A seasoned cartoonist of epic proportions, Brandon-Croft carves out space for Black women’s perspectives in her nationally syndicated strip
Few Black cartoonists have entered national syndication, and before Barbara Brandon-Croft, none of them were women. From 1989 to 2005, she brought Black women’s perspectives to an international audience with her trailblazing comic strip Where I’m Coming From.
From diets to day care to debt to dreaded encounters with everyday racism, no issue is off-limits. This remarkable and unapologetically funny career retrospective holds a mirror up to the ways society has changed and all the ways it hasn’t. The magic in Where I’m Coming From is its ability to present an honest image of Black life without sacrificing Black joy, bolstered by unexpected one-liners eliciting much-needed laughter.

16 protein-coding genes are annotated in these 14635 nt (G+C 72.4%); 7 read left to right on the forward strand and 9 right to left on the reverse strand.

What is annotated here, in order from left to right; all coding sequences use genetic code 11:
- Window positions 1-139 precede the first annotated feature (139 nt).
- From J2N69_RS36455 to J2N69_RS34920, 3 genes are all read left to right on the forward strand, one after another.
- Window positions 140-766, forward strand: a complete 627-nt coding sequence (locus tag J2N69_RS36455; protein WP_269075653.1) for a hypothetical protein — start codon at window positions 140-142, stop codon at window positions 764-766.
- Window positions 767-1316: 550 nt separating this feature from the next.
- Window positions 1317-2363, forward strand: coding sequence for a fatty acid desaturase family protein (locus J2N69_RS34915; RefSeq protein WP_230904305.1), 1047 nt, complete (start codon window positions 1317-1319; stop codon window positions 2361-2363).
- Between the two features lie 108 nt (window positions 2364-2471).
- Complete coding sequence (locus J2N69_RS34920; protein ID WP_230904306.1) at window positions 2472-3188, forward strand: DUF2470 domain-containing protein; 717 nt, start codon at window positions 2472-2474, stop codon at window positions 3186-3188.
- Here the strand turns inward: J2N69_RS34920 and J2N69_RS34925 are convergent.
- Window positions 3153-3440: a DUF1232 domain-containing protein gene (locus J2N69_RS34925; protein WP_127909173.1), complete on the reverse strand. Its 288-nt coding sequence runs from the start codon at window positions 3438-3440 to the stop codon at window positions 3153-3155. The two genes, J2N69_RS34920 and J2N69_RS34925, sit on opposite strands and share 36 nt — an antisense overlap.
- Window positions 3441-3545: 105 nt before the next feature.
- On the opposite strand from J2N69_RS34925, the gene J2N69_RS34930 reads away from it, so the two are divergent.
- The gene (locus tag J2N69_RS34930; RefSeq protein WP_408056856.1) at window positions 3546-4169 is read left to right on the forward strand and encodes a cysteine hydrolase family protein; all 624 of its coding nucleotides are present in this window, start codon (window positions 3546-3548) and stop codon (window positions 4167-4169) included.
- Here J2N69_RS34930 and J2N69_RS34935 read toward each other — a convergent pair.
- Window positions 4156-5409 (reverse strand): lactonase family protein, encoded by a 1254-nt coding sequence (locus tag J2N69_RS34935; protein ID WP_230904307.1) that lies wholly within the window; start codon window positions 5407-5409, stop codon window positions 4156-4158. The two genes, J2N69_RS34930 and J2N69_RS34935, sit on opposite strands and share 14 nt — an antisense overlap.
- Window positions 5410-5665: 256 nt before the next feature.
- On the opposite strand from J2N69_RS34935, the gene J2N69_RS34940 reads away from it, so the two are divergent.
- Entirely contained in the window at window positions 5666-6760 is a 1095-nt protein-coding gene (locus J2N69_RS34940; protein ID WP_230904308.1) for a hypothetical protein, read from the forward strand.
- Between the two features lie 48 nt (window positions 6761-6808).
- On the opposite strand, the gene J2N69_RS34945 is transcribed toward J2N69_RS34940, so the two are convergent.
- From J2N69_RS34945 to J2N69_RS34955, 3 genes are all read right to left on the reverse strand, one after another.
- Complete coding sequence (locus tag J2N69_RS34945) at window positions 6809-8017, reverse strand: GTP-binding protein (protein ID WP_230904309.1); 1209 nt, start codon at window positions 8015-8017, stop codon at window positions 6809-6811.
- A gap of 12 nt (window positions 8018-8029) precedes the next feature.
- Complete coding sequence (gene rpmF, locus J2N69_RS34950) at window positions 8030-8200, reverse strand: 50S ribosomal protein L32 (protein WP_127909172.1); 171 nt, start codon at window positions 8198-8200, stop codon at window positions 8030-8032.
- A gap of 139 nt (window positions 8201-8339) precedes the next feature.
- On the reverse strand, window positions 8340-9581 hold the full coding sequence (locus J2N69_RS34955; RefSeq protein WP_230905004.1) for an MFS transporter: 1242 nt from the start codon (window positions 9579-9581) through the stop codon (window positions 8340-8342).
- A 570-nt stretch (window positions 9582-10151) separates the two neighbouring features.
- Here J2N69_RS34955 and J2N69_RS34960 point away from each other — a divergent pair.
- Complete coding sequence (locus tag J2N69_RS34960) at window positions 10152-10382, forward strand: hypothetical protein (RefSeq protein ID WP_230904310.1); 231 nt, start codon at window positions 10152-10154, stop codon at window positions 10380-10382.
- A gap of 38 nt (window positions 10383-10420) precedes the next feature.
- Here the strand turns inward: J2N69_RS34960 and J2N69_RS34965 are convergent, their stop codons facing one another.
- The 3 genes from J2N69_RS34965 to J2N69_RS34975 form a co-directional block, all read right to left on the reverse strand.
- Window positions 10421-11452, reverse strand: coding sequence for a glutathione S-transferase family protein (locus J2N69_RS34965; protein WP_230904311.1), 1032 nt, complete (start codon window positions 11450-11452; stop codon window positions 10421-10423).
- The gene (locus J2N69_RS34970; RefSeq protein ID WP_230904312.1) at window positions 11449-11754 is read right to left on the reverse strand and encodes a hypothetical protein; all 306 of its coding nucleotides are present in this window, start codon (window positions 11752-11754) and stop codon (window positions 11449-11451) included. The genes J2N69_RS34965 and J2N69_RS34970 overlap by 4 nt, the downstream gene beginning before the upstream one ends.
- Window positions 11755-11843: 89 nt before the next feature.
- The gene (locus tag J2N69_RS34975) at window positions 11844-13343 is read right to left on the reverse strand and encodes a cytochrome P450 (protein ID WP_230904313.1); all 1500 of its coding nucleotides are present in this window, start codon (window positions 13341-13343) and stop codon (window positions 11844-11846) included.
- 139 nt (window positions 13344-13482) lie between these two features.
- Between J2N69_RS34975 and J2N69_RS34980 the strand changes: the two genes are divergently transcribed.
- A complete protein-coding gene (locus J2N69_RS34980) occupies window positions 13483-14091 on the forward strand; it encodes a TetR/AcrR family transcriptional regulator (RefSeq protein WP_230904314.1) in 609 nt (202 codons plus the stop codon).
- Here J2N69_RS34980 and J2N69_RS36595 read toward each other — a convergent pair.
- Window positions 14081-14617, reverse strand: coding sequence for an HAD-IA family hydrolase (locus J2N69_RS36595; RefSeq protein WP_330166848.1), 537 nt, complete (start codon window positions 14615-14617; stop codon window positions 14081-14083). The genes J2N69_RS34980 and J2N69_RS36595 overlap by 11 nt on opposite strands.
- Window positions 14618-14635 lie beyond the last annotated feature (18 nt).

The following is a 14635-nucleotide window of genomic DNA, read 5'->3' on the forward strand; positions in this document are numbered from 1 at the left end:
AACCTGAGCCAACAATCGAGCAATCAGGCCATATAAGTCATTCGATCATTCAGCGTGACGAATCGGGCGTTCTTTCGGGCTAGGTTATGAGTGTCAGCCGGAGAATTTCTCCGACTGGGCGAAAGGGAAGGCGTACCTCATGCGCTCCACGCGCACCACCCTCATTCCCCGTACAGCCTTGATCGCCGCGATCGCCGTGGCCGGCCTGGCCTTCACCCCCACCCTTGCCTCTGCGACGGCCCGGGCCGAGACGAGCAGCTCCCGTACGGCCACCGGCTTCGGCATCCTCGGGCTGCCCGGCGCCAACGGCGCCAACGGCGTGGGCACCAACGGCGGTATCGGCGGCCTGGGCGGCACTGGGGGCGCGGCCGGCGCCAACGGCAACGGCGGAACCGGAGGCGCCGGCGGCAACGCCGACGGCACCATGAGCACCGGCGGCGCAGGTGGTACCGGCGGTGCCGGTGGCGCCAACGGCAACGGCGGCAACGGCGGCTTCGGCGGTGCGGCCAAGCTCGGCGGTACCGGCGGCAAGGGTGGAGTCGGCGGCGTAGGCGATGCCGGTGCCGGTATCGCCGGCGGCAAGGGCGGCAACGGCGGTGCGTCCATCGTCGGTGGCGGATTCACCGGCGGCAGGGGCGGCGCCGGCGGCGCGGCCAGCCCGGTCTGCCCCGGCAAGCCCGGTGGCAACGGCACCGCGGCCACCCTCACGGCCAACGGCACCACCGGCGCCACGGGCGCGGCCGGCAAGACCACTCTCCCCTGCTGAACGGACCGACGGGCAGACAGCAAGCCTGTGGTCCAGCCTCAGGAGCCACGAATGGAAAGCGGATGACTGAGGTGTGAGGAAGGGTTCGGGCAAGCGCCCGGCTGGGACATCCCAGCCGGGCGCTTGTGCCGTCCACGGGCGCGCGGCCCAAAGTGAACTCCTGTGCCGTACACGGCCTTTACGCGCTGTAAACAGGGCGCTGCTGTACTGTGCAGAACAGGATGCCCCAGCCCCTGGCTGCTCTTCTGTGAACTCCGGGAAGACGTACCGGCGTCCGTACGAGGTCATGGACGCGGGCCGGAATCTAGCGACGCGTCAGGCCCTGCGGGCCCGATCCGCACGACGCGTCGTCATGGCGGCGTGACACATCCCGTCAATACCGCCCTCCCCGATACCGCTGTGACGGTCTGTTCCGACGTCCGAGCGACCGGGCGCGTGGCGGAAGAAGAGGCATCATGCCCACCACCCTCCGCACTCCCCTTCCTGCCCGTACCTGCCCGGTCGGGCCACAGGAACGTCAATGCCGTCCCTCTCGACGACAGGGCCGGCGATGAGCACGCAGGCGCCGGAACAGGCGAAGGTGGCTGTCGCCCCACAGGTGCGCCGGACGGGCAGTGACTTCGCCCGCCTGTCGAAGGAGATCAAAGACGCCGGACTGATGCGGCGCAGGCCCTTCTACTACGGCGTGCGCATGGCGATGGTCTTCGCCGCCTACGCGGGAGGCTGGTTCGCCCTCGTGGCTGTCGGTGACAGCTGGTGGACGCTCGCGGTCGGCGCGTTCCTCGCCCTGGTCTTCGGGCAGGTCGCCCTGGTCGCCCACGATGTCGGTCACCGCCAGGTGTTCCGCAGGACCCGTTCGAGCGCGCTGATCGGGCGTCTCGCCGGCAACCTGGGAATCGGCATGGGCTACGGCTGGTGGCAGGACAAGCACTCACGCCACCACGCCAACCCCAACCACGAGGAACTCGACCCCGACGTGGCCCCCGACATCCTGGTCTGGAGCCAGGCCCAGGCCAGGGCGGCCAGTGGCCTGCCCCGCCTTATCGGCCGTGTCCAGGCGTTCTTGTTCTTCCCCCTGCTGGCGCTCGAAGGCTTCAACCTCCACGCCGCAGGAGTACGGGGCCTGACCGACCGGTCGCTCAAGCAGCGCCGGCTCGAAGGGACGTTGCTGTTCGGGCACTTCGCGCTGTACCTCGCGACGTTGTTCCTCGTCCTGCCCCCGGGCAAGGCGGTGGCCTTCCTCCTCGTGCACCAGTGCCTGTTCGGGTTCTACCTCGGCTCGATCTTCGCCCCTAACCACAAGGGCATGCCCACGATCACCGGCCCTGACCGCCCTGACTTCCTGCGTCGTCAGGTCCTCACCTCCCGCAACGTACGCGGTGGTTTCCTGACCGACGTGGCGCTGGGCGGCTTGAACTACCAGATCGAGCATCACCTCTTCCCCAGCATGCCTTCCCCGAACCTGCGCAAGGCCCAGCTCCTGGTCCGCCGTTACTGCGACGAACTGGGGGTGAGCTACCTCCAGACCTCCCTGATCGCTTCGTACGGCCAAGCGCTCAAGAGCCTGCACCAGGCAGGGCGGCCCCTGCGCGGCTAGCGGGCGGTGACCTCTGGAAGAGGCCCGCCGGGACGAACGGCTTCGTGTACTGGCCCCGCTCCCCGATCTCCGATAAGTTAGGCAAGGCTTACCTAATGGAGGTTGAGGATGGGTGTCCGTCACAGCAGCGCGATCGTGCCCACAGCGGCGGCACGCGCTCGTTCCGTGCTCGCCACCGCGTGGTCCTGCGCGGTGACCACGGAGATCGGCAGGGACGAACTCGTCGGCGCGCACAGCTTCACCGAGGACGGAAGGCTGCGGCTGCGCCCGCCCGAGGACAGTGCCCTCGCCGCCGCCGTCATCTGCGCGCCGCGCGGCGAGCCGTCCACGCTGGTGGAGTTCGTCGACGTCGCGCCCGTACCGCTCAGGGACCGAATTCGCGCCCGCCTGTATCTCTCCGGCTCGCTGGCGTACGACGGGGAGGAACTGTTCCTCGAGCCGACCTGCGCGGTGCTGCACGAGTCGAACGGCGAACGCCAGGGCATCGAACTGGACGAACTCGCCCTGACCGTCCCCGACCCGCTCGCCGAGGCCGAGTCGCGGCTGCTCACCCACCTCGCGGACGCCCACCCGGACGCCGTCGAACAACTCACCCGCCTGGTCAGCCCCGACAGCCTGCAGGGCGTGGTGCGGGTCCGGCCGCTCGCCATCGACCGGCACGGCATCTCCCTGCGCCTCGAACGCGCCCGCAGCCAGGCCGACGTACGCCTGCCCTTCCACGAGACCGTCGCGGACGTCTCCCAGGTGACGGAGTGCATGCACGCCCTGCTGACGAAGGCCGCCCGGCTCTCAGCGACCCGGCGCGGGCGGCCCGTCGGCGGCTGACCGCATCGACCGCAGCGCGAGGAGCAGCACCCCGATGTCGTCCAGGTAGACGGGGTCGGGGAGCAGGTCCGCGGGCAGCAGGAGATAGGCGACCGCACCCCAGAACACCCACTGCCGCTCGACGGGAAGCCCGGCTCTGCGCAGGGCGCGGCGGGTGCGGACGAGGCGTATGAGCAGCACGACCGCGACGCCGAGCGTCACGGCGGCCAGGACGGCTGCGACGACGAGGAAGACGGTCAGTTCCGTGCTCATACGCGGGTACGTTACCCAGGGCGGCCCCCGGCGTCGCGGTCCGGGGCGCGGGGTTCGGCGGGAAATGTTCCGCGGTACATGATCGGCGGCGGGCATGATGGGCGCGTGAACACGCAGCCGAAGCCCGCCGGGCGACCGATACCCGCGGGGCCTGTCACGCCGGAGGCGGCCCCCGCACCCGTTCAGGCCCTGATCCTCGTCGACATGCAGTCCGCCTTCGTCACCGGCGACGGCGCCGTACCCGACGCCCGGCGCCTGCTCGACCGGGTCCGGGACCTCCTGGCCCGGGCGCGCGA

As the daughter of the mid-century cartoonist Brumsic Brandon Jr.—the creator of Luther, the second nationally syndicated strip to feature a Black lead—Brandon-Croft learned from the best. With supplementary writing by the author and her peers alongside throwback ephemera, this long-overdue collection situates Brandon-Croft as an inimitable cartoonist, humorist, and social commentator, securing her place in the comics canon and allowing her work to inspire new readers at a time when it is most needed.
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